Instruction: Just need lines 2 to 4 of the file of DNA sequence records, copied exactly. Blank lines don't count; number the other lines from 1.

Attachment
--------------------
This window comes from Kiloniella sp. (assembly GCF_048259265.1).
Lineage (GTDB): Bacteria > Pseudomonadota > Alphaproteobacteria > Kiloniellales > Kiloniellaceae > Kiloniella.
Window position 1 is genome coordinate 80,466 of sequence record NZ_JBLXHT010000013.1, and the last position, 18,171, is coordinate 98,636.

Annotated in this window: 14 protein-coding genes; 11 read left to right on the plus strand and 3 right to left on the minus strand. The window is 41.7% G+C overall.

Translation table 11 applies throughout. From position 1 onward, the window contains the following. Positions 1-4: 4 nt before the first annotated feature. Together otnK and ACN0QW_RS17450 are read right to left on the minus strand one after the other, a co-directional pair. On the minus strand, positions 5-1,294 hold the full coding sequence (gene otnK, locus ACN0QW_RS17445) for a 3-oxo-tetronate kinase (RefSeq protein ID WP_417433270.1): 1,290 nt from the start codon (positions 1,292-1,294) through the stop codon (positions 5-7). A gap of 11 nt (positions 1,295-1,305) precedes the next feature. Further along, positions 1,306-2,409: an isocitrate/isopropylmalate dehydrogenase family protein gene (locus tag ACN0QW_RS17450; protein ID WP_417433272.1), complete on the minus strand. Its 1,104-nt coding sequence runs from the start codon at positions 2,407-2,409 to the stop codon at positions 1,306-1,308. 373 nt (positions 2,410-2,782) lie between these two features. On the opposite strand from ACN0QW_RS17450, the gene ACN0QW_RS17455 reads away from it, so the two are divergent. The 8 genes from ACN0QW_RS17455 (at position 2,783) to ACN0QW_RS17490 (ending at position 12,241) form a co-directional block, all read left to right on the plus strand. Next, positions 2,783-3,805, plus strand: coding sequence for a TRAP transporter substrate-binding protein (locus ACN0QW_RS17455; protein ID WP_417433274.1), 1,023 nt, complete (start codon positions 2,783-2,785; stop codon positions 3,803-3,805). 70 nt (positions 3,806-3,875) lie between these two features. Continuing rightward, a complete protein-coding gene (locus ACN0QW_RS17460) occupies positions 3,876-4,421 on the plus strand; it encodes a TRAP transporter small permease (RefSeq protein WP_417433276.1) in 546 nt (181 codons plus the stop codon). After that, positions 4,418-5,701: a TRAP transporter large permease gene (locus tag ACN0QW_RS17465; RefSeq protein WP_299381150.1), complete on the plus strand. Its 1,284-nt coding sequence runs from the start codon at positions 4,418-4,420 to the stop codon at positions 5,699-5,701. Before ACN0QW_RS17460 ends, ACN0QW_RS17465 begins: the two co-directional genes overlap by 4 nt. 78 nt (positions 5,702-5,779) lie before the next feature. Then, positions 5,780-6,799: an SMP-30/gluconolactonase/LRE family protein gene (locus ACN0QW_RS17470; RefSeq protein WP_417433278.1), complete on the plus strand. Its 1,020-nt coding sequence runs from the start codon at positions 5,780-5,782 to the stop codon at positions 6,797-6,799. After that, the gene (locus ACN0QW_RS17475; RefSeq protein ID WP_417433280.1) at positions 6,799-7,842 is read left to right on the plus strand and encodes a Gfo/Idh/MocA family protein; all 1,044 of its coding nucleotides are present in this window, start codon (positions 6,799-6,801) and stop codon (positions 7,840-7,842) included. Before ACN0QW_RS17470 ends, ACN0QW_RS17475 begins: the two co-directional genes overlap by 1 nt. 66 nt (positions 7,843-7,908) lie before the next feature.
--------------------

Lineage (GTDB): Bacteria > Pseudomonadota > Alphaproteobacteria > Kiloniellales > Kiloniellaceae > Kiloniella.
Window position 1 is genome coordinate 80,466 of sequence record NZ_JBLXHT010000013.1, and the last position, 18,171, is coordinate 98,636.

Annotated in this window: 14 protein-coding genes; 11 read left to right on the plus strand and 3 right to left on the minus strand. The window is 41.7% G+C overall.